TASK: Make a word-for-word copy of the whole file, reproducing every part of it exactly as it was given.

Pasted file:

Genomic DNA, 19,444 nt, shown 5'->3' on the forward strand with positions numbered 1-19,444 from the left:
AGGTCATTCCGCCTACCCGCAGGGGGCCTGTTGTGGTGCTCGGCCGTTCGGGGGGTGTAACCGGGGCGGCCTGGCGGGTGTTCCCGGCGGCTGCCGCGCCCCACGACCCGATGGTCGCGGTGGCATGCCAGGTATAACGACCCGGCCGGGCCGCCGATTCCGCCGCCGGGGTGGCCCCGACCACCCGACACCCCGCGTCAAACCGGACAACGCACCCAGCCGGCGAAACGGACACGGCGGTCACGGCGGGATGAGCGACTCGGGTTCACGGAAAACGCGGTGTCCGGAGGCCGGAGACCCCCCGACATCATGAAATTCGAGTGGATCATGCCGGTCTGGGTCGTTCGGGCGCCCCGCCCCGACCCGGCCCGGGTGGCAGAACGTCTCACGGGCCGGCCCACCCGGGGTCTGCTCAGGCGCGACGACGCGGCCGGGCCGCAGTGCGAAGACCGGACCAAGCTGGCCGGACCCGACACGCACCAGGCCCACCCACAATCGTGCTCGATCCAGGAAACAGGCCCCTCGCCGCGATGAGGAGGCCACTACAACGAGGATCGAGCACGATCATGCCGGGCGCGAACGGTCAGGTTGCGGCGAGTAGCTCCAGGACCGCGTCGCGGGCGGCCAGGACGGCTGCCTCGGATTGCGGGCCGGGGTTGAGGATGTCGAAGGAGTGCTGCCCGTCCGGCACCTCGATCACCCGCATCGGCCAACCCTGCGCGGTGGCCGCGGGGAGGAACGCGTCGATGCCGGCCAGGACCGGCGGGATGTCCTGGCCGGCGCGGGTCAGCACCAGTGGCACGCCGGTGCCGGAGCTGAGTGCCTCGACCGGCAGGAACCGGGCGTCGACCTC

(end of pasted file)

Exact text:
Genomic DNA, 19,444 nt, shown 5'->3' on the forward strand with positions numbered 1-19,444 from the left:
AGGTCATTCCGCCTACCCGCAGGGGGCCTGTTGTGGTGCTCGGCCGTTCGGGGGGTGTAACCGGGGCGGCCTGGCGGGTGTTCCCGGCGGCTGCCGCGCCCCACGACCCGATGGTCGCGGTGGCATGCCAGGTATAACGACCCGGCCGGGCCGCCGATTCCGCCGCCGGGGTGGCCCCGACCACCCGACACCCCGCGTCAAACCGGACAACGCACCCAGCCGGCGAAACGGACACGGCGGTCACGGCGGGATGAGCGACTCGGGTTCACGGAAAACGCGGTGTCCGGAGGCCGGAGACCCCCCGACATCATGAAATTCGAGTGGATCATGCCGGTCTGGGTCGTTCGGGCGCCCCGCCCCGACCCGGCCCGGGTGGCAGAACGTCTCACGGGCCGGCCCACCCGGGGTCTGCTCAGGCGCGACGACGCGGCCGGGCCGCAGTGCGAAGACCGGACCAAGCTGGCCGGACCCGACACGCACCAGGCCCACCCACAATCGTGCTCGATCCAGGAAACAGGCCCCTCGCCGCGATGAGGAGGCCACTACAACGAGGATCGAGCACGATCATGCCGGGCGCGAACGGTCAGGTTGCGGCGAGTAGCTCCAGGACCGCGTCGCGGGCGGCCAGGACGGCTGCCTCGGATTGCGGGCCGGGGTTGAGGATGTCGAAGGAGTGCTGCCCGTCCGGCACCTCGATCACCCGCATCGGCCAACCCTGCGCGGTGGCCGCGGGGAGGAACGCGTCGATGCCGGCCAGGACCGGCGGGATGTCCTGGCCGGCGCGGGTCAGCACCAGTGGCACGCCGGTGCCGGAGCTGAGTGCCTCGACCGGCAGGAACCGGGCGTCGACCTC